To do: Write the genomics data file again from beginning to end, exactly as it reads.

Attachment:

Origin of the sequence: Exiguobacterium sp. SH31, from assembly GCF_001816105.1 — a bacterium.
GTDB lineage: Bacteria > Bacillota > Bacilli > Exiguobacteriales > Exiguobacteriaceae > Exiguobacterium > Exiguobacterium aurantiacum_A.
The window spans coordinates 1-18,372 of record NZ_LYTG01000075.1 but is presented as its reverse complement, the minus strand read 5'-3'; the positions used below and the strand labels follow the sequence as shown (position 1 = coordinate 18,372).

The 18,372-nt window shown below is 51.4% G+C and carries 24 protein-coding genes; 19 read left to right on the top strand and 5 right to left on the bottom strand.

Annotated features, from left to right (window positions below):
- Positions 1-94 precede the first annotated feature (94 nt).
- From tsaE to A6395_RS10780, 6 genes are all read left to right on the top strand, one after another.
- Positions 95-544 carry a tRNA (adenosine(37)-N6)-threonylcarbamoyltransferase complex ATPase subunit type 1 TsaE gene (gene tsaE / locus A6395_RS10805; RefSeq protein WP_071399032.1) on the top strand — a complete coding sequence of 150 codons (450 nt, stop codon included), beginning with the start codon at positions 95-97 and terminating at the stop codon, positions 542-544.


Origin of the sequence: Exiguobacterium sp. SH31, from assembly GCF_001816105.1 — a bacterium.
GTDB lineage: Bacteria > Bacillota > Bacilli > Exiguobacteriales > Exiguobacteriaceae > Exiguobacterium > Exiguobacterium aurantiacum_A.
The window spans coordinates 1-18,372 of record NZ_LYTG01000075.1 but is presented as its reverse complement, the minus strand read 5'-3'; the positions used below and the strand labels follow the sequence as shown (position 1 = coordinate 18,372).

The 18,372-nt window shown below is 51.4% G+C and carries 24 protein-coding genes; 19 read left to right on the top strand and 5 right to left on the bottom strand.

Annotated features, from left to right (window positions below):
- Positions 1-94 precede the first annotated feature (94 nt).
- From tsaE to A6395_RS10780, 6 genes are all read left to right on the top strand, one after another.
- Positions 95-544 carry a tRNA (adenosine(37)-N6)-threonylcarbamoyltransferase complex ATPase subunit type 1 TsaE gene (gene tsaE / locus A6395_RS10805; RefSeq protein WP_071399032.1) on the top strand — a complete coding sequence of 150 codons (450 nt, stop codon included), beginning with the start codon at positions 95-97 and terminating at the stop codon, positions 542-544.